Rights abuse allegations as displaced Syrians head to gov’t areas

Allegations of torture and mistreatment by Syrian forces have surfaced as people in the besieged Rukban camp along the border with Jordan are moved to government-controlled areas.

The United Nations, in coordination with the Syrian Arab Red Crescent (SARC), has commenced the transfer of displaced Syrians residing in the desperate Rukban camp to regime-ruled Homs, where they face the risk of human rights violations, critics say.

While the operation is based on voluntary registration for people who wish to leave the camp, the Syrian Association for Citizen’s Dignity (SACD) said it was “saddened” by the UN’s involvement in the transfers.“We are surprised the UN is involved in such activities in areas which are really not safe at all,” Atassi said. “The Syrian regime is not trustworthy. We can’t trust the regime with these people.”

The Syrian government with the support of its Russian ally has blocked aid into the camp since September 2019, forcing some 21,000 people to leave the desperate situation in Rukban.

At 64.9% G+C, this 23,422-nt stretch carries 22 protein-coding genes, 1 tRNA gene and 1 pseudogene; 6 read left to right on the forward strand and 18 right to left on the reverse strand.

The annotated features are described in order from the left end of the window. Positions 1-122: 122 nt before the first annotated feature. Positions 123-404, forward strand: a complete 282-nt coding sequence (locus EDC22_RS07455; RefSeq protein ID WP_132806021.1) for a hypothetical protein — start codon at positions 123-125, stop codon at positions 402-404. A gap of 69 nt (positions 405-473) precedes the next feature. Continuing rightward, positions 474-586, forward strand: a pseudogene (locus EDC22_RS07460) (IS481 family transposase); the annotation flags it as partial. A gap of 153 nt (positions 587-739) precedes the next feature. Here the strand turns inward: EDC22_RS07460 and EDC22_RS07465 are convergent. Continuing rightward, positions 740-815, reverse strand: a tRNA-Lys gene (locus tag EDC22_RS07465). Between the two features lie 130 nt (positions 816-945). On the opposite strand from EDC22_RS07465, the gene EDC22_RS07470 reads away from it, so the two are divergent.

The estimated remaining 12,000 people are left with next to no food or water and a lack of sanitation in the camp.

According to the UN Office for the Coordination of Humanitarian Affairs (OCHA) spokeswoman Danielle Moylan, 88 individuals have registered to leave the camp as part of the UN-supported mission.

“On September 11, a convoy of five trucks entered Rukban with the sole purpose to support these registered families to voluntarily leave Rukban with their belongings,” Moylan told Al Jazeera in a statement.

“However, while inside Rukban a small group of individuals obstructed the convoy and assaulted a driver. As a result, the mission was cancelled and the convoy immediately departed Rukban.”

‘Criminal regime’

“I am one of those people who would never return back to areas under [Syrian President Bashar] al-Assad’s control, no matter how bad my situation gets,” IA, originally from al-Qaryateen village in eastern suburbs of Homs, said.

“I will never return to an area ruled by the criminal regime who still kills civilians and treats them brutally.”

Rukban lies in an arid “no-man’s land” between the border of Syria and Jordan, close to the US military base al-Tanf.

The majority of the displaced Syrians in Rukban fled from the armed group ISIL (ISIS) when it controlled Raqqa in 2014, and once Jordan stopped accepting refugees into the country in 2016 it became a de facto camp.

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